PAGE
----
So while all code for an open source project must be published, your intent and direction is of course up to you. This is where Android is probably the greatest challenge to an IFE industry.

Google has a real commercial agenda in this project and it aggressively develops code to match that goal, but this agenda is not public.

If you, for instance, take today’s Android build you have no guarantee that your changes will either be incompatible or superseded by Google’s next release. The code is OPEN but the future is all Google’s.

Product Life Cycle

Of course it is not unique to have issues with the Google ‘Overlord’ approach to Android, however the terrestrial user of Android devices expects to replace them every few years, in-fact the manufacturers on average drop support for hardware in 2-3 years of release.

IFE has a 10-15 year lifecycle; this in terrestrial terms would be like having a device that runs Internet Explorer 4.0 today.

Hundreds of Thousands of Applications?
As any owner of an Android device will tell you, it is not as simple as going to the Google store and installing any application. Unlike unified devices, Android devices don’t run a single “latest” version of Android. Combined with unlimited hardware differences and manufacturers’ own tinkering of the Android code base, most applications require case-by-case integration. When adding to this the lengthy hardware cycles, very specialized requirements and international licensing required for an IFE system, the large portfolio of Android applications realistically is no more than a wish list.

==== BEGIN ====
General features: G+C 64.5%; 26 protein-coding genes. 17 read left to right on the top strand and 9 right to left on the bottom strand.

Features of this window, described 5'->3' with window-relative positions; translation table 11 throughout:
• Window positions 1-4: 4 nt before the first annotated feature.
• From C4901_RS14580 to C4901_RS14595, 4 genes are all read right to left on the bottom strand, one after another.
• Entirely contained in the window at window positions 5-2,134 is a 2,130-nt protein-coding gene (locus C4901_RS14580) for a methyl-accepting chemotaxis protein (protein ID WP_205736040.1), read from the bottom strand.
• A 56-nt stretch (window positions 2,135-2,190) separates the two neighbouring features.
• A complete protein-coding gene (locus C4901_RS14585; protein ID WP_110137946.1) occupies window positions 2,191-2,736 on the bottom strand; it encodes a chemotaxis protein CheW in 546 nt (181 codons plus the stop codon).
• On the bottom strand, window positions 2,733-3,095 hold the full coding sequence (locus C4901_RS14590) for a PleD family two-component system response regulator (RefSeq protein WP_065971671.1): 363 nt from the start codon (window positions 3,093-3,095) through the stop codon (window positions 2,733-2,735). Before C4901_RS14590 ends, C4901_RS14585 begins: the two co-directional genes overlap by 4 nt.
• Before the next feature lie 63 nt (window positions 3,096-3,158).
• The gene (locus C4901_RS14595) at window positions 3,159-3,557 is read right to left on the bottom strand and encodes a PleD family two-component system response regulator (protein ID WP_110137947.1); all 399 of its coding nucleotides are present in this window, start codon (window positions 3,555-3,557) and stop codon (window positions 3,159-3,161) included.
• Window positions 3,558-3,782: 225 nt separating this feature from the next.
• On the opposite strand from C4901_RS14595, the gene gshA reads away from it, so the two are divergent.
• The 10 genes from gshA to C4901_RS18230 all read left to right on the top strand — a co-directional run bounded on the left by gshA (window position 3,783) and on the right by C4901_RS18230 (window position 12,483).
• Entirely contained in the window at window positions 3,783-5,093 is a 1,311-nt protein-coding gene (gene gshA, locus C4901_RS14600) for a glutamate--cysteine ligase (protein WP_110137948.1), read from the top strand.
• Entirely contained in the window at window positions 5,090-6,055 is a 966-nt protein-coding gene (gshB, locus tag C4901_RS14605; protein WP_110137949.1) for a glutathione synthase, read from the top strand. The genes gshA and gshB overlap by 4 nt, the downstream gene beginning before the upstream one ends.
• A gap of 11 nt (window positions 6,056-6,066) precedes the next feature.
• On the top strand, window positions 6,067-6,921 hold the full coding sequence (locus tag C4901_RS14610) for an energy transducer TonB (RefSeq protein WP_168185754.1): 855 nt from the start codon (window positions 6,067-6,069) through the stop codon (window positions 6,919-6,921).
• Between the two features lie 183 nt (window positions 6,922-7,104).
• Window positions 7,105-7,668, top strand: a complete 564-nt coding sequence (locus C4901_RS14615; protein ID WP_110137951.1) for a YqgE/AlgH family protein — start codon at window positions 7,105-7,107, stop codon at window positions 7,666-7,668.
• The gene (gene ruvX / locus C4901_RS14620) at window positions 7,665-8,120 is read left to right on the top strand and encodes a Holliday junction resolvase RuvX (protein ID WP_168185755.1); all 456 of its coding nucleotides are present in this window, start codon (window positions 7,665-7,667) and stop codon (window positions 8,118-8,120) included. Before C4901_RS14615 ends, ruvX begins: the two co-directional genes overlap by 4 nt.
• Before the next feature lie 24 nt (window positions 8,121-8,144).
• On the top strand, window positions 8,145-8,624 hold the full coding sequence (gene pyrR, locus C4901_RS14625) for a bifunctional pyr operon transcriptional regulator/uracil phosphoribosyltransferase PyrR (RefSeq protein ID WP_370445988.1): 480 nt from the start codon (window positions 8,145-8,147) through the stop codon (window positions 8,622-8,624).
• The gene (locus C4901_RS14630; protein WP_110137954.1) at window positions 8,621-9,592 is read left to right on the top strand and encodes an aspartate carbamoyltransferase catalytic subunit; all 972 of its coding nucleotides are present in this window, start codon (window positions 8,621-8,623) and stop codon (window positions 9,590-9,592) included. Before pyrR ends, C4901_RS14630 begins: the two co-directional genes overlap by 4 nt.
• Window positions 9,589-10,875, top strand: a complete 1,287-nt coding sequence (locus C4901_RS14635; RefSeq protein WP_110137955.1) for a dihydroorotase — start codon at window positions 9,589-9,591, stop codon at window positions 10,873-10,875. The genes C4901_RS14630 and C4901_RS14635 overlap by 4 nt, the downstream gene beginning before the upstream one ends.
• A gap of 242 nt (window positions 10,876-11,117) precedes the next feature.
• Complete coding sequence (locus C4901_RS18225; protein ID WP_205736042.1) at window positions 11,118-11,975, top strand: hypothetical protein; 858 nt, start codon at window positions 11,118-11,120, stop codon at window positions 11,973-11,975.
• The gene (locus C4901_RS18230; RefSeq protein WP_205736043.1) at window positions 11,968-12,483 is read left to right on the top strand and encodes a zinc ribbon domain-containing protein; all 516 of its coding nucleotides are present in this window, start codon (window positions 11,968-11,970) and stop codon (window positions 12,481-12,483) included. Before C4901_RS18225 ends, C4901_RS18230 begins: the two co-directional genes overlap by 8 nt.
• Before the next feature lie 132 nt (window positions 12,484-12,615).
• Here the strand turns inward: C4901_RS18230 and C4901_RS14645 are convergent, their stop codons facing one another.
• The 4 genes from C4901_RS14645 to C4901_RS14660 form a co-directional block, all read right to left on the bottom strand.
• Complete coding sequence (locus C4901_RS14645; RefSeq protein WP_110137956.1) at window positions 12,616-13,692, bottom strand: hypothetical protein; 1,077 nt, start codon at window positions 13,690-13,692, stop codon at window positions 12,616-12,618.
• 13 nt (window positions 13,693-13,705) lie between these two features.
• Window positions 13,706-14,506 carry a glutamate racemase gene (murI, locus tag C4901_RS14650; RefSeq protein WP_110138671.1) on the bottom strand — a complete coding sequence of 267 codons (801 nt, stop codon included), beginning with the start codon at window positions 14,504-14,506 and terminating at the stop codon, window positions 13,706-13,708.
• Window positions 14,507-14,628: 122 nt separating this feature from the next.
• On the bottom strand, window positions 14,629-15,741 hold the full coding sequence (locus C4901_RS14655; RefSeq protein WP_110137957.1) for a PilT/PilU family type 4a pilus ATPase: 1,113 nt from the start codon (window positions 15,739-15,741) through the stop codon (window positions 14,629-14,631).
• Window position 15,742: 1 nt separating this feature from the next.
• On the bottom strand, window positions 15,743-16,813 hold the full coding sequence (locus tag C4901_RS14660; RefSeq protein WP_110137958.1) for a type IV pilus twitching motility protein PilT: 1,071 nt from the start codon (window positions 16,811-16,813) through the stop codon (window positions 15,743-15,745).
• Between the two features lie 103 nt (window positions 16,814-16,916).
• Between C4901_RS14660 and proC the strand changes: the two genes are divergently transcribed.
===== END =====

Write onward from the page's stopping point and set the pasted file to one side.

The constant changing Android code base and the unique aspects of IFE challenge the notion of “off the shelf”.

The Challenge and the Payoff
The challenge is that the industry that has born Android is so disparately different to the IFE world in process and approach, but without the change required to successfully adopt an OS like Android, the seat-back IFE will lag so far behind the passenger expectations it will be relegated to history.

*Interestingly enough there is a movement as shown by WAEA becoming APEX to rebrand the industry inflight experience.